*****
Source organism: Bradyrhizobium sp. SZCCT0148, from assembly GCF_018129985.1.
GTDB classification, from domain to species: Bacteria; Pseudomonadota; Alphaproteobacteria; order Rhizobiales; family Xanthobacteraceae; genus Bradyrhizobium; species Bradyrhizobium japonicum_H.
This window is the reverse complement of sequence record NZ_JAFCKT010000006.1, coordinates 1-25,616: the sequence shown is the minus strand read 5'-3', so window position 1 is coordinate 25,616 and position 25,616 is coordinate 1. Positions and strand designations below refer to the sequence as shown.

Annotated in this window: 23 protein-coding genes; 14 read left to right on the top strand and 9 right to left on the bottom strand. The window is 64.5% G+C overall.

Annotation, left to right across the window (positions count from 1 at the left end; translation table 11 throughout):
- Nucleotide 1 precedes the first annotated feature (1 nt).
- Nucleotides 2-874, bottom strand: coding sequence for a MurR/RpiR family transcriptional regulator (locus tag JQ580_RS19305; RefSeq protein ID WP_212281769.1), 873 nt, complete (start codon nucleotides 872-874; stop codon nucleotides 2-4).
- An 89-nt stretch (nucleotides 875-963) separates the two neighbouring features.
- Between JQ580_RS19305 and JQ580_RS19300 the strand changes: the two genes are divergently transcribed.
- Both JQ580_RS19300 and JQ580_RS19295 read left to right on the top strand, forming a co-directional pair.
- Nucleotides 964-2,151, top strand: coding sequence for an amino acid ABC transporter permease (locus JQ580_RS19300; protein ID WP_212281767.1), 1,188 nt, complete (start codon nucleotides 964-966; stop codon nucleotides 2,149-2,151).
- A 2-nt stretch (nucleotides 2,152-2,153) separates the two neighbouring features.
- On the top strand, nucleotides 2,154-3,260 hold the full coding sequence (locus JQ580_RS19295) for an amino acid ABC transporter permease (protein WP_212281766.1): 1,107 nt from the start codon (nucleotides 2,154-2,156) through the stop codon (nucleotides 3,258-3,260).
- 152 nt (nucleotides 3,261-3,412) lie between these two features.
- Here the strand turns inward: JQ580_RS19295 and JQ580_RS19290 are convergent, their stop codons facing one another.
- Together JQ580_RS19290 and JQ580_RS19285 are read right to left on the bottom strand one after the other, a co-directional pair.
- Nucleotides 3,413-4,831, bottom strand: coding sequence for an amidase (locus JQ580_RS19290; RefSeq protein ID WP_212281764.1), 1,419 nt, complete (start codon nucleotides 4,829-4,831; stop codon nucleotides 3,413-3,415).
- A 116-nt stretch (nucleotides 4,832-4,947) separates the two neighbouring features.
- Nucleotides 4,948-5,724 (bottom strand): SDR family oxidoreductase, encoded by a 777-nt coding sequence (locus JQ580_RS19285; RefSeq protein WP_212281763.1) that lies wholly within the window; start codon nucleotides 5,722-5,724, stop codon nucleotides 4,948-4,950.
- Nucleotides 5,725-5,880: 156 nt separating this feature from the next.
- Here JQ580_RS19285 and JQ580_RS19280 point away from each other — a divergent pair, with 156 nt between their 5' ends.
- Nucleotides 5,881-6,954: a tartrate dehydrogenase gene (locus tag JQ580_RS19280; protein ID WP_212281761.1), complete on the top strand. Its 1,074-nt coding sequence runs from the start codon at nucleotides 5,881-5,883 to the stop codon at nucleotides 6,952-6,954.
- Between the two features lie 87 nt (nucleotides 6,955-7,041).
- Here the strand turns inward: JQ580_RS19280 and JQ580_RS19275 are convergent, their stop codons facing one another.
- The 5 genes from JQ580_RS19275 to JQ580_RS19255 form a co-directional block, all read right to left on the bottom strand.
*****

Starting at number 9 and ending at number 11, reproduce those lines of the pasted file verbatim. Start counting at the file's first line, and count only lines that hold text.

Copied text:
- Between JQ580_RS19305 and JQ580_RS19300 the strand changes: the two genes are divergently transcribed.
- Both JQ580_RS19300 and JQ580_RS19295 read left to right on the top strand, forming a co-directional pair.
- Nucleotides 964-2,151, top strand: coding sequence for an amino acid ABC transporter permease (locus JQ580_RS19300; protein ID WP_212281767.1), 1,188 nt, complete (start codon nucleotides 964-966; stop codon nucleotides 2,149-2,151).